The Conveyancing Committee receives a lot of queries from practitioners as to what is best practice when acts appear on judgment searches on or before the completion of a sale or mortgage of property.
There is a frequently held misconception that a judgment search is a search for what are generally called ‘money judgments’. In fact, correctly speaking, a judgment search is a search on the Register of Lis Pendens in the Central Office of the High Court, which is a separate index from the Index of Money Judgments. However, most firms of searchers routinely include acts on both registers when asked to do a judgment search, and this is the recommended practice. The committee advises that solicitors should check with their searchers to establish what their standard practice is, to avoid any misunderstandings.
When acting for a vendor who has judgments registered against him/her and no action has been taken to convert any such judgments into judgment mortgages, a purchaser’s solicitor is not entitled to require that any such judgments be vacated. If judgments appear on searches, a purchaser’s solicitor is of course on notice of the potential for a judgment mortgage to be registered against the property and accordingly, to avoid unnecessary difficulty, registration of the purchaser’s title should be treated as a matter of priority. Consideration should also be given to lodging a priority search.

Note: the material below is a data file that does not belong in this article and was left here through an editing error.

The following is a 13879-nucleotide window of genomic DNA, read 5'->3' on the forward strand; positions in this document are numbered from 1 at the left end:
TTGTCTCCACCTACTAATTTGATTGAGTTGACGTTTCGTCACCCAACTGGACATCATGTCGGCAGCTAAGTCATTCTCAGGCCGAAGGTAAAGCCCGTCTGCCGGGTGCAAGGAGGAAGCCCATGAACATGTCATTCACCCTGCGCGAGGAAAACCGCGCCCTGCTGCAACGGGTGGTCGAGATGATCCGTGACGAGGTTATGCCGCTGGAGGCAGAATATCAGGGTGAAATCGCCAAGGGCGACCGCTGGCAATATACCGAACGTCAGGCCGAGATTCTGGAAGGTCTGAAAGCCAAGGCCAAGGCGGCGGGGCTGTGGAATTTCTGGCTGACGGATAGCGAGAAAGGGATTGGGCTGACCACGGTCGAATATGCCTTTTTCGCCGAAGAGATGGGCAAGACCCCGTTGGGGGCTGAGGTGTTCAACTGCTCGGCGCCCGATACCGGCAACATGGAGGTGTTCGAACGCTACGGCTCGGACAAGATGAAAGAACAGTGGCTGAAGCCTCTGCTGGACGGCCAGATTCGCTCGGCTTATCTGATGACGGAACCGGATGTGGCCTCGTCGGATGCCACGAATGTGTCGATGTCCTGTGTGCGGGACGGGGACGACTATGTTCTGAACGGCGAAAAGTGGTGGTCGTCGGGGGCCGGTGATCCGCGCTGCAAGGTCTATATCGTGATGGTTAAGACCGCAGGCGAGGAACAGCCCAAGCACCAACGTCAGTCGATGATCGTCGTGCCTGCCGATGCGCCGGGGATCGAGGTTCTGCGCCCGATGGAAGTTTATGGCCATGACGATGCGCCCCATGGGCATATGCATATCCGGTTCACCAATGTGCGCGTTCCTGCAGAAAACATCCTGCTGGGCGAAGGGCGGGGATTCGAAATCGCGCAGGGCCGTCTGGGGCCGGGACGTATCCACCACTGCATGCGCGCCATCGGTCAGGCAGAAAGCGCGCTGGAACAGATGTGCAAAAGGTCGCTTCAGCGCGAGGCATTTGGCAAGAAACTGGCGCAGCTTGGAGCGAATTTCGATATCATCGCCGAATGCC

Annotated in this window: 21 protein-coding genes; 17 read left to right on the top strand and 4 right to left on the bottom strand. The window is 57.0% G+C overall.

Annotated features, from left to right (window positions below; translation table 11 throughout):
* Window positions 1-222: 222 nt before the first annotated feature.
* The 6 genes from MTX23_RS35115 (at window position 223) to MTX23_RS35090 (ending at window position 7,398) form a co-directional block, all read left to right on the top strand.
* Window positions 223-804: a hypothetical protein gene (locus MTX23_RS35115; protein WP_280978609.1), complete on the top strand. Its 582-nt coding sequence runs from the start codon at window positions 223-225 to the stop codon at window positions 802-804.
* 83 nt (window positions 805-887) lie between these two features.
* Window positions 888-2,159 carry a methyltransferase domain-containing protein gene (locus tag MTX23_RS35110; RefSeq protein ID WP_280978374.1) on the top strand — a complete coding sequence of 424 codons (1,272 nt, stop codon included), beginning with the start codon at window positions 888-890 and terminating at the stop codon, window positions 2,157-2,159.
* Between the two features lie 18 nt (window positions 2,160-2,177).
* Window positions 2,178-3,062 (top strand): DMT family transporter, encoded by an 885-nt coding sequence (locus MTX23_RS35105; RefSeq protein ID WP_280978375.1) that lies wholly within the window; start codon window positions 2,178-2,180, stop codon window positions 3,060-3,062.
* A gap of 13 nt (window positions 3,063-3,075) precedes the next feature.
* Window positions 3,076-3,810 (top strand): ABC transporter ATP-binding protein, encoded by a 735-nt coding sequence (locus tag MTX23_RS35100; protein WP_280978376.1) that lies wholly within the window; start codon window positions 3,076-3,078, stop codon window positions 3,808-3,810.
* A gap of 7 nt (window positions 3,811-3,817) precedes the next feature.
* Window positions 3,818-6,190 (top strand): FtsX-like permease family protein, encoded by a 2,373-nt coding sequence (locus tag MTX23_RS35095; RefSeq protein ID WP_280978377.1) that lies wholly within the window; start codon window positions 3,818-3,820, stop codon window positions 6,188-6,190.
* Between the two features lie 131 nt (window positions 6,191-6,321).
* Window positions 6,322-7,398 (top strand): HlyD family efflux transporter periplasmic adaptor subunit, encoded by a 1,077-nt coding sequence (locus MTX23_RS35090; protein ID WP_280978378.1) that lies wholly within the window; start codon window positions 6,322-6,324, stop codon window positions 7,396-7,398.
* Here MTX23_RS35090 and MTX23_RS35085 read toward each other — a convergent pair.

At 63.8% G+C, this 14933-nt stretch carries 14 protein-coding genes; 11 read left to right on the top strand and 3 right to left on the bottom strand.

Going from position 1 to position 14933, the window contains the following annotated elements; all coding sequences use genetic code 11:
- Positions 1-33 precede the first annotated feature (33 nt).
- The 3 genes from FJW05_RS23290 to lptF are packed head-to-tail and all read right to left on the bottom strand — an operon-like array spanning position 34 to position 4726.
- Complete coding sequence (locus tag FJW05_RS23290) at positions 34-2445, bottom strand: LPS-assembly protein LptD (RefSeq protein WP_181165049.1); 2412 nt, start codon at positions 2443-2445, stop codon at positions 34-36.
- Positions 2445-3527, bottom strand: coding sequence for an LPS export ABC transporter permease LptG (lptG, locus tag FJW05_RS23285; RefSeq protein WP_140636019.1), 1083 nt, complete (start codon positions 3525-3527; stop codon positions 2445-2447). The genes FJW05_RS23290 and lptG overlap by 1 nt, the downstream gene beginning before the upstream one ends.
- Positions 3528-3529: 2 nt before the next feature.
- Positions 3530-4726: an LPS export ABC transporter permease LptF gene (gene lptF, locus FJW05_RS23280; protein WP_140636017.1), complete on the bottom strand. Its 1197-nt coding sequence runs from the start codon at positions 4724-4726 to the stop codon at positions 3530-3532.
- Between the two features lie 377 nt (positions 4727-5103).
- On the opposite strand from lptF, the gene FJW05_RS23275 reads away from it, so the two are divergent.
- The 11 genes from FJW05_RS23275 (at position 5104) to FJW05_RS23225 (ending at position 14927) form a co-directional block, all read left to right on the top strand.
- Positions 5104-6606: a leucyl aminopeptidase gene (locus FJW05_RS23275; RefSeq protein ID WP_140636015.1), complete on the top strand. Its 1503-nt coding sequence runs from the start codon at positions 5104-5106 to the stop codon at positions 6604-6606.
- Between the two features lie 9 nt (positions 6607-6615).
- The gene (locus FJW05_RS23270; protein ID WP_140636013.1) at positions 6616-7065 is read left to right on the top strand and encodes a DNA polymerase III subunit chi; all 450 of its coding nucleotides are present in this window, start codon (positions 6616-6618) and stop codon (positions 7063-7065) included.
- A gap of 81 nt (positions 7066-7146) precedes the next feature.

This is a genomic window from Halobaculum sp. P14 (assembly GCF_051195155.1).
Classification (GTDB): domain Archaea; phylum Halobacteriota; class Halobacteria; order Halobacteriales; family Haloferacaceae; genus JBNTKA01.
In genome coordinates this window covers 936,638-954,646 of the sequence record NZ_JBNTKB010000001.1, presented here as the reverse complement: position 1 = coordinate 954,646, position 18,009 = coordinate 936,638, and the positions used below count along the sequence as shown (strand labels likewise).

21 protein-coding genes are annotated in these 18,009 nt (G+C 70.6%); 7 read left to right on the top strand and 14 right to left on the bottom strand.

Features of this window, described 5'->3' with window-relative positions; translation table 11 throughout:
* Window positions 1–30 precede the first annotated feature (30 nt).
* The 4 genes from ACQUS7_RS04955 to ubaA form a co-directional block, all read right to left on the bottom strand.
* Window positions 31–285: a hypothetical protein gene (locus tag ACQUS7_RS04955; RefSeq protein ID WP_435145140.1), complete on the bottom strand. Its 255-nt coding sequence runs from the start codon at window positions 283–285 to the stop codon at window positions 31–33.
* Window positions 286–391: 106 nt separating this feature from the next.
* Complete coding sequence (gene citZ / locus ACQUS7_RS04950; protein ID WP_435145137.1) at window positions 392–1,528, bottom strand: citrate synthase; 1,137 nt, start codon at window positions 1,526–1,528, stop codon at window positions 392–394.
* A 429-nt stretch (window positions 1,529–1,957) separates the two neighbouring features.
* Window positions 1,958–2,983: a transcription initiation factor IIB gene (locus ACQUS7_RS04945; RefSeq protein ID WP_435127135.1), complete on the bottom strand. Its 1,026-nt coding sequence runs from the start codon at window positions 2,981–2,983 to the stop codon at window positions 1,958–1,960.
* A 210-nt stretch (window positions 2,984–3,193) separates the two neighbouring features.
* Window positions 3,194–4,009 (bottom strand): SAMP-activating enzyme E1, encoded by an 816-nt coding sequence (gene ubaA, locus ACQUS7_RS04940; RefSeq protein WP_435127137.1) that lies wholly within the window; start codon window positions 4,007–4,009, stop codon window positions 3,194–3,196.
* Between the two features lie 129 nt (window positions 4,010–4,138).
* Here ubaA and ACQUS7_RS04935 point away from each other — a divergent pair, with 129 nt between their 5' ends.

When acting for a lender in a commercial transaction and the bank is providing funds to a purchaser to complete, if the searches show judgments against the borrower, then the lender’s solicitor has a duty to inform the relevant lender prior to closing or releasing the loan cheque of the existence of any such judgments and let the relevant institution then decide whether it will authorise the release of the cheque.
The same duty of care does not apply within the certificate of title system for residential mortgages, as the purchaser’s/borrower’s solicitor does not act for the lending institution and therefore owes no duty to the lender to inform them if any money judgments appear on searches against the purchaser/borrower. Solicitors should, however, bear in mind that they must register the mortgage as a first charge in order to comply with their undertakings.
Practitioners are reminded that, under section 52 of the Land and Conveyancing Law Reform Act 2009, the entire beneficial interest in the property being purchased passes to the purchaser on the making of an enforceable contract for sale. The purchaser is deemed to acquire an interest in the property that will have priority over any judgment mortgage registered against the vendor’s interest in the property after the making of such an enforceable contract.